While Rousseau and Locke have differing ideas of what will suffice for a working and fair government system, their works eventually resemble each other in terms of the type of government they believe is ideal. Rousseau’s social contract heavily focuses on the sovereign body and the common good, and in contrast, Locke emphasizes the importance of life, liberty, and property. Locke also incorporates the use of the sovereign body to establish judiciary laws for those who breach the laws that are in accordance to the life, liberty, and property of man; when man is in the natural state, he is not presented with the liberty to morally punish anyone who has taken advantage of any of the preceding. The sovereign body is a key concept in both philosophers works. The sovereig...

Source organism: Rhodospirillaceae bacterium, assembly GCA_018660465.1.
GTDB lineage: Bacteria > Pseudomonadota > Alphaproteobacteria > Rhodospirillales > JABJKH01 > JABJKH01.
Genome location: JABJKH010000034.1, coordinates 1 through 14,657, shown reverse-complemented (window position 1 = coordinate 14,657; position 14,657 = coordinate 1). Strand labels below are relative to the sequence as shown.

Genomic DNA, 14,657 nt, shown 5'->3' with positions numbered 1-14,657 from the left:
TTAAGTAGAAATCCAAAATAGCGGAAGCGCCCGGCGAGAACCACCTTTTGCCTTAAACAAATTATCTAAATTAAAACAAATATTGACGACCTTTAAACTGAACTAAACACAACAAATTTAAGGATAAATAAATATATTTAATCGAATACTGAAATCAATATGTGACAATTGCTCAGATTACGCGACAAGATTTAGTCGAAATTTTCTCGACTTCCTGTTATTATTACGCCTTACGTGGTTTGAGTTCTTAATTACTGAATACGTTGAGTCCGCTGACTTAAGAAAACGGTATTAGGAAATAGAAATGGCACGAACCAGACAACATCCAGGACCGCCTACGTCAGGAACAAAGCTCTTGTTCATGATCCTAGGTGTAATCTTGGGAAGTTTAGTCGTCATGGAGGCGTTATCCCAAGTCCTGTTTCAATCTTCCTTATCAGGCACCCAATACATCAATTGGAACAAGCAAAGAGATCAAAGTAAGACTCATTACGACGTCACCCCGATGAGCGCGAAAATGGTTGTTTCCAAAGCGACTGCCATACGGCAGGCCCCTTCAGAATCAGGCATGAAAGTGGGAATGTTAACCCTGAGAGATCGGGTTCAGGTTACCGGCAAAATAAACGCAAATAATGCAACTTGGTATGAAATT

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... it is clear that an individual is obligated to follow the law after consenting to transitioning to the civil societal state, ruled by a legitimate government. The works of Rousseau and Locke were both made with aspirations of creating the most functional government that keeps the general will in its best interest. Each philosopher disputes this in a different manner, but produces a contract that shares similar ideologies as the other. Transitioning from the natural state to the civil societal state constitutes the obligation to follow the law in both works and giving consenting to do this is the point in which an individual morally agrees to follow the laws of the social contract, laws which are comprised by the sovereign. A breach of government legitimacy establishes a means for an individual to abandon the social contract and the laws that it encompasses.
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